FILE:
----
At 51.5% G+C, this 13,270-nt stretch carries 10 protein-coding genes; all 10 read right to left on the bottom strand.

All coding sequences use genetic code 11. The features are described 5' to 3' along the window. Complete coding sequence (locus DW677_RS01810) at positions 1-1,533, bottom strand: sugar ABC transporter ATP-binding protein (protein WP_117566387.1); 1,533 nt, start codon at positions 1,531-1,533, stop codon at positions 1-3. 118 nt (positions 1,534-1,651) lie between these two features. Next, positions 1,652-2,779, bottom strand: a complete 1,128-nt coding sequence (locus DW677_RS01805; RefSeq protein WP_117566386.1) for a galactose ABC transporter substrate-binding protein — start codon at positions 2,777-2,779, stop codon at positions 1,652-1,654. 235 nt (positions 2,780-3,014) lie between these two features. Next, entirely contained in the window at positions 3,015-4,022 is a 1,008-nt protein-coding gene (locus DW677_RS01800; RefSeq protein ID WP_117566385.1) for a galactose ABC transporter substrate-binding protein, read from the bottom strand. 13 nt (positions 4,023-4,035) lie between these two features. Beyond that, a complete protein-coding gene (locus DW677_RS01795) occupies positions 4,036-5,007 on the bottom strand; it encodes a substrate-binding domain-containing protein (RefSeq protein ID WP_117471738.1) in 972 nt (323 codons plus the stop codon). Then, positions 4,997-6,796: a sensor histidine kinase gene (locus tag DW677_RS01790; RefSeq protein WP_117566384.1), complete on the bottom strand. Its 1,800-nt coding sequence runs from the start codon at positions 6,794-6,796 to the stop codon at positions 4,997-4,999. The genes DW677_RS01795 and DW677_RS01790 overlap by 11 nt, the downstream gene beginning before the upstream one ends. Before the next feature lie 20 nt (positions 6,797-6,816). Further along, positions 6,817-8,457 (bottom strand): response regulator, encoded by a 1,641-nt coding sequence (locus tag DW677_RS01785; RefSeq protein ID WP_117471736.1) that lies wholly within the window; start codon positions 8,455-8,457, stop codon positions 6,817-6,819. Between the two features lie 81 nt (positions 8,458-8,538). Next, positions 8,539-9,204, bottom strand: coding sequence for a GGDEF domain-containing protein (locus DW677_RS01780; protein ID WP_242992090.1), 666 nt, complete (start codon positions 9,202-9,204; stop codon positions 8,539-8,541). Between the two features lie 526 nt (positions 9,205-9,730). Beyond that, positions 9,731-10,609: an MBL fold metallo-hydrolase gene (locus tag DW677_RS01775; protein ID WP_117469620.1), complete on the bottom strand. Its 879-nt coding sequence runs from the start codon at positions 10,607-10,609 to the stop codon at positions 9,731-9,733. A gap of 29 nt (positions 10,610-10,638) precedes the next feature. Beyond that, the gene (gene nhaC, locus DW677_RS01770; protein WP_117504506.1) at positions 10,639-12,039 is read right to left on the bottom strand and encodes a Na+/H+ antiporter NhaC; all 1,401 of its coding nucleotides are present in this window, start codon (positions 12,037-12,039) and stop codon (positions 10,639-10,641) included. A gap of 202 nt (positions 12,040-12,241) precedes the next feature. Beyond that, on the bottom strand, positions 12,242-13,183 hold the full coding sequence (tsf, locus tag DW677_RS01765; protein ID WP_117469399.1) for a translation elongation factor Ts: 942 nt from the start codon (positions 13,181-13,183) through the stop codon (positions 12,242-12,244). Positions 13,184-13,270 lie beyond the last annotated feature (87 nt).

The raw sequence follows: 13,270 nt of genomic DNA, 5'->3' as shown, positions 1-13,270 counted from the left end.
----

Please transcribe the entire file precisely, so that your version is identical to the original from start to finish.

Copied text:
At 51.5% G+C, this 13,270-nt stretch carries 10 protein-coding genes; all 10 read right to left on the bottom strand.

All coding sequences use genetic code 11. The features are described 5' to 3' along the window. Complete coding sequence (locus DW677_RS01810) at positions 1-1,533, bottom strand: sugar ABC transporter ATP-binding protein (protein WP_117566387.1); 1,533 nt, start codon at positions 1,531-1,533, stop codon at positions 1-3. 118 nt (positions 1,534-1,651) lie between these two features. Next, positions 1,652-2,779, bottom strand: a complete 1,128-nt coding sequence (locus DW677_RS01805; RefSeq protein WP_117566386.1) for a galactose ABC transporter substrate-binding protein — start codon at positions 2,777-2,779, stop codon at positions 1,652-1,654. 235 nt (positions 2,780-3,014) lie between these two features. Next, entirely contained in the window at positions 3,015-4,022 is a 1,008-nt protein-coding gene (locus DW677_RS01800; RefSeq protein ID WP_117566385.1) for a galactose ABC transporter substrate-binding protein, read from the bottom strand. 13 nt (positions 4,023-4,035) lie between these two features. Beyond that, a complete protein-coding gene (locus DW677_RS01795) occupies positions 4,036-5,007 on the bottom strand; it encodes a substrate-binding domain-containing protein (RefSeq protein ID WP_117471738.1) in 972 nt (323 codons plus the stop codon). Then, positions 4,997-6,796: a sensor histidine kinase gene (locus tag DW677_RS01790; RefSeq protein WP_117566384.1), complete on the bottom strand. Its 1,800-nt coding sequence runs from the start codon at positions 6,794-6,796 to the stop codon at positions 4,997-4,999. The genes DW677_RS01795 and DW677_RS01790 overlap by 11 nt, the downstream gene beginning before the upstream one ends. Before the next feature lie 20 nt (positions 6,797-6,816). Further along, positions 6,817-8,457 (bottom strand): response regulator, encoded by a 1,641-nt coding sequence (locus tag DW677_RS01785; RefSeq protein ID WP_117471736.1) that lies wholly within the window; start codon positions 8,455-8,457, stop codon positions 6,817-6,819. Between the two features lie 81 nt (positions 8,458-8,538). Next, positions 8,539-9,204, bottom strand: coding sequence for a GGDEF domain-containing protein (locus DW677_RS01780; protein ID WP_242992090.1), 666 nt, complete (start codon positions 9,202-9,204; stop codon positions 8,539-8,541). Between the two features lie 526 nt (positions 9,205-9,730). Beyond that, positions 9,731-10,609: an MBL fold metallo-hydrolase gene (locus tag DW677_RS01775; protein ID WP_117469620.1), complete on the bottom strand. Its 879-nt coding sequence runs from the start codon at positions 10,607-10,609 to the stop codon at positions 9,731-9,733. A gap of 29 nt (positions 10,610-10,638) precedes the next feature. Beyond that, the gene (gene nhaC, locus DW677_RS01770; protein WP_117504506.1) at positions 10,639-12,039 is read right to left on the bottom strand and encodes a Na+/H+ antiporter NhaC; all 1,401 of its coding nucleotides are present in this window, start codon (positions 12,037-12,039) and stop codon (positions 10,639-10,641) included. A gap of 202 nt (positions 12,040-12,241) precedes the next feature. Beyond that, on the bottom strand, positions 12,242-13,183 hold the full coding sequence (tsf, locus tag DW677_RS01765; protein ID WP_117469399.1) for a translation elongation factor Ts: 942 nt from the start codon (positions 13,181-13,183) through the stop codon (positions 12,242-12,244). Positions 13,184-13,270 lie beyond the last annotated feature (87 nt).

The raw sequence follows: 13,270 nt of genomic DNA, 5'->3' as shown, positions 1-13,270 counted from the left end.